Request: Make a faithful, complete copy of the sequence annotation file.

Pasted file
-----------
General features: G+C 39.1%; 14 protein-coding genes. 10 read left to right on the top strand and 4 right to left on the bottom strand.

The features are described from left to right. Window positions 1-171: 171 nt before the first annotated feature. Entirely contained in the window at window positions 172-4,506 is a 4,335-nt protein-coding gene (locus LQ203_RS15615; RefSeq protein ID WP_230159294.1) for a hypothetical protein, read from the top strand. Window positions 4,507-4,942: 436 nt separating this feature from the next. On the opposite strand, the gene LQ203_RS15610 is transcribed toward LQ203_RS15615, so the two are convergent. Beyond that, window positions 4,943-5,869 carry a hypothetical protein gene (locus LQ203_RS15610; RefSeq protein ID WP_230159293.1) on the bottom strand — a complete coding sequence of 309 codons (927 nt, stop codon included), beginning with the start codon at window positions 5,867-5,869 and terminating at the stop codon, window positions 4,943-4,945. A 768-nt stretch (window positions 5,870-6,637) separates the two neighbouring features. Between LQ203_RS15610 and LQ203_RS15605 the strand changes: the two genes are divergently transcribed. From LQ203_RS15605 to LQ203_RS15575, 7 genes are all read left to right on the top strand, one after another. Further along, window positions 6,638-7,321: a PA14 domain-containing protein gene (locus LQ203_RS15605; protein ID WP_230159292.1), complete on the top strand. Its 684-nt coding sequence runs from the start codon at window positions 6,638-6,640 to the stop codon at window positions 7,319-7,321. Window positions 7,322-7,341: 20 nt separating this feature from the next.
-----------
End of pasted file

General features: G+C 39.1%; 14 protein-coding genes. 10 read left to right on the top strand and 4 right to left on the bottom strand.

The features are described from left to right. Window positions 1-171: 171 nt before the first annotated feature. Entirely contained in the window at window positions 172-4,506 is a 4,335-nt protein-coding gene (locus LQ203_RS15615; RefSeq protein ID WP_230159294.1) for a hypothetical protein, read from the top strand. Window positions 4,507-4,942: 436 nt separating this feature from the next. On the opposite strand, the gene LQ203_RS15610 is transcribed toward LQ203_RS15615, so the two are convergent. Beyond that, window positions 4,943-5,869 carry a hypothetical protein gene (locus LQ203_RS15610; RefSeq protein ID WP_230159293.1) on the bottom strand — a complete coding sequence of 309 codons (927 nt, stop codon included), beginning with the start codon at window positions 5,867-5,869 and terminating at the stop codon, window positions 4,943-4,945. A 768-nt stretch (window positions 5,870-6,637) separates the two neighbouring features. Between LQ203_RS15610 and LQ203_RS15605 the strand changes: the two genes are divergently transcribed. From LQ203_RS15605 to LQ203_RS15575, 7 genes are all read left to right on the top strand, one after another. Further along, window positions 6,638-7,321: a PA14 domain-containing protein gene (locus LQ203_RS15605; protein ID WP_230159292.1), complete on the top strand. Its 684-nt coding sequence runs from the start codon at window positions 6,638-6,640 to the stop codon at window positions 7,319-7,321. Window positions 7,322-7,341: 20 nt separating this feature from the next.